What about meditation’s relation to the environment?
Two points here.
At one level, meditation in relation to the environment is noticing that, when actually observed moment by moment, the self is not different in nature from the dynamic environment. Along with all other things, the self too is a flux, elusive, not really graspable, like a phantom or blue pipe smoke. Here’s the historian and philosopher David Hume (1711-1776) on the illusion that one possesses a stable, permanent self:
There are some philosophers who imagine we are every moment intimately conscious of what we call our self….For my part, when I enter most intimately into what I call myself, I always stumble on some particular perception or other, of heat or cold, light or shade, love or hatred, pain or pleasure. I never can catch myself at any time without a perception, and never can observe any thing but the perception. When my perceptions are removed for any time, as by sound sleep, so long am I insensible of myself, and may truly be said not to exist…I may venture to affirm of the rest of mankind, that they are nothing but a bundle or collection of different perceptions, which succeed each other with an inconceivable rapidity, and are in a perpetual flux and movement (T 1.6.4, 1–4; SBN 251–53).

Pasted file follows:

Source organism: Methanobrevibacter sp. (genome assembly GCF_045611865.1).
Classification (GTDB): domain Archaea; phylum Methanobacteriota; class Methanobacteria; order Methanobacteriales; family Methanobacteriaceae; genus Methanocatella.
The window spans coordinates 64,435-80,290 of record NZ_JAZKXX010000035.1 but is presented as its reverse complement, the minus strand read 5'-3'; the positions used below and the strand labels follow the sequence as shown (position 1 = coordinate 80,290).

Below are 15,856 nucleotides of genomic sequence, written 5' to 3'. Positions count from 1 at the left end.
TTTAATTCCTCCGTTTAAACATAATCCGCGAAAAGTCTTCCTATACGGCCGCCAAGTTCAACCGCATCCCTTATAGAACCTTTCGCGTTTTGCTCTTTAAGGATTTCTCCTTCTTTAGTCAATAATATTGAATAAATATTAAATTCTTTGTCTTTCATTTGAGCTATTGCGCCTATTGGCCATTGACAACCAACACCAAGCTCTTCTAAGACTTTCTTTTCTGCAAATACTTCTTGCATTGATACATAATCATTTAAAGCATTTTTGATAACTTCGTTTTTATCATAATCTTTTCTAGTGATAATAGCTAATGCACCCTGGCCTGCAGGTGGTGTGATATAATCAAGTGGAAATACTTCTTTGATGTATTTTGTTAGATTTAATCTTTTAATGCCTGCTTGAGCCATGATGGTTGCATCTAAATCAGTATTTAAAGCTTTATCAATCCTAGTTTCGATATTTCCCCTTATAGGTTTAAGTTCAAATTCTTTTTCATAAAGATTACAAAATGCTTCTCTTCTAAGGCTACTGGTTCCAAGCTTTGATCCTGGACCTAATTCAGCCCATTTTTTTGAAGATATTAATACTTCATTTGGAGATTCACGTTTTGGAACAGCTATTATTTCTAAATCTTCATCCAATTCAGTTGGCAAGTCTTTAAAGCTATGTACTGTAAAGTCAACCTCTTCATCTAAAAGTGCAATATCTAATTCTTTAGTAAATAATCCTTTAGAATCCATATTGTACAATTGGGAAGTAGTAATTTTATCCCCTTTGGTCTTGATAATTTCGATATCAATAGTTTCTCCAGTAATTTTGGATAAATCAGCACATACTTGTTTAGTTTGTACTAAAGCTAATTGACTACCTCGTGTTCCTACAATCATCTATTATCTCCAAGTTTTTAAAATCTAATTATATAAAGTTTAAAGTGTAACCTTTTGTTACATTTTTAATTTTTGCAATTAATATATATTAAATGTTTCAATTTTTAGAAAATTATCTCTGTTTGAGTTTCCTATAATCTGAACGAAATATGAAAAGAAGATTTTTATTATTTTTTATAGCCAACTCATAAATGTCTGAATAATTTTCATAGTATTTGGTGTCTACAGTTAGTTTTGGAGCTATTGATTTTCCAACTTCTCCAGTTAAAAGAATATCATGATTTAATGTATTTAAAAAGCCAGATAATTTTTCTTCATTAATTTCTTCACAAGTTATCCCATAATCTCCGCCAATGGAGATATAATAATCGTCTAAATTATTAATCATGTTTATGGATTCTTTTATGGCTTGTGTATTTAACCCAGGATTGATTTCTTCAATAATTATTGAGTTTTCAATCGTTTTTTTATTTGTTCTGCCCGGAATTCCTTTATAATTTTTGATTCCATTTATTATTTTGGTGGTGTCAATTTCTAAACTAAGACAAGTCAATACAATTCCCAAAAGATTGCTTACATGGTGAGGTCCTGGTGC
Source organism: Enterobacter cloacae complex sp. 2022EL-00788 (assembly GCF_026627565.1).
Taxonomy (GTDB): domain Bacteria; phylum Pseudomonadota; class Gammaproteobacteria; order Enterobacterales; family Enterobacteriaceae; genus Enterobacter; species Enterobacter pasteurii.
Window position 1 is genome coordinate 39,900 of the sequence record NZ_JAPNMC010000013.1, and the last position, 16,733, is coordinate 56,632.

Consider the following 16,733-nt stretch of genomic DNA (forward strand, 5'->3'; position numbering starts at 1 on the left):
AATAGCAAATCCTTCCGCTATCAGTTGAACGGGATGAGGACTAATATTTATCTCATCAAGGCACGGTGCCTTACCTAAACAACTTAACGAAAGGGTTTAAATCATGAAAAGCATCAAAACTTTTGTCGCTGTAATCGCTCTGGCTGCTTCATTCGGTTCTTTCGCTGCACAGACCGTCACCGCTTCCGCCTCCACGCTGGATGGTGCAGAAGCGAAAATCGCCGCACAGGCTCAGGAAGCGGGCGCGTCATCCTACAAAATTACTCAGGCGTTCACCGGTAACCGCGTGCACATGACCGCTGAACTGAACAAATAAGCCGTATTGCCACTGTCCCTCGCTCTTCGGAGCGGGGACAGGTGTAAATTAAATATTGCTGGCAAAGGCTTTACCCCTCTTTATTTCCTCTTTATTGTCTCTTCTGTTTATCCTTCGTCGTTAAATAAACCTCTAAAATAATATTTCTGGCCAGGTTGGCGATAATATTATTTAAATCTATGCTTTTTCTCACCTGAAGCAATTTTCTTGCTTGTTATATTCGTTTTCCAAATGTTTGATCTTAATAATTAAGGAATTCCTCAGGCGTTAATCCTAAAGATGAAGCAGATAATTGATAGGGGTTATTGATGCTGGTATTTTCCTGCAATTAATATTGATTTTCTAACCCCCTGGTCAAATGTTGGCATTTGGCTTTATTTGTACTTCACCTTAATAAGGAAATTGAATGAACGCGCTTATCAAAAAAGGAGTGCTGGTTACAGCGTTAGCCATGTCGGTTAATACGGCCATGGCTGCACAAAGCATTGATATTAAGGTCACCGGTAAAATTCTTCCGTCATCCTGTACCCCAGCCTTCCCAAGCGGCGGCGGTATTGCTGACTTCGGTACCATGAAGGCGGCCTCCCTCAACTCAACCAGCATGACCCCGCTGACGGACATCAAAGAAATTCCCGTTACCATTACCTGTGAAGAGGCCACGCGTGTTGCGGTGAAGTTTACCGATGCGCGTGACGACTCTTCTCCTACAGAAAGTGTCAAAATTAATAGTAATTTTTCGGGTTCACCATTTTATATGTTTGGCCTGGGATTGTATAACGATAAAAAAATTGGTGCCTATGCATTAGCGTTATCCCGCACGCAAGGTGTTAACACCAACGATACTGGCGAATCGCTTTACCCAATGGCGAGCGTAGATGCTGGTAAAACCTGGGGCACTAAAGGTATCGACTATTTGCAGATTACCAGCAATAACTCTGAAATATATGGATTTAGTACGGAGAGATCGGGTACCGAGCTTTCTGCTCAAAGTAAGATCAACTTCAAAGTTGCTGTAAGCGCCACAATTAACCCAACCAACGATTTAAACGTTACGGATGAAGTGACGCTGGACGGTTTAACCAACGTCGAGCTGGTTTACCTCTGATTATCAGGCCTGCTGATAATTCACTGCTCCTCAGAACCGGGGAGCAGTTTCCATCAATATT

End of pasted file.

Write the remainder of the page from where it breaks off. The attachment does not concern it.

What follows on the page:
Scholars have puzzled over how Hume arrived at such an explicitly Buddhist position on the self, and have generally concluded that he had access to Buddhist texts in translation, but of interest here is that meditation–most specifically, vipassana meditation–is the practice of observing that all things consist of parts–including the self, which Hume expresses admirably here, independent of how he arrived at the insight.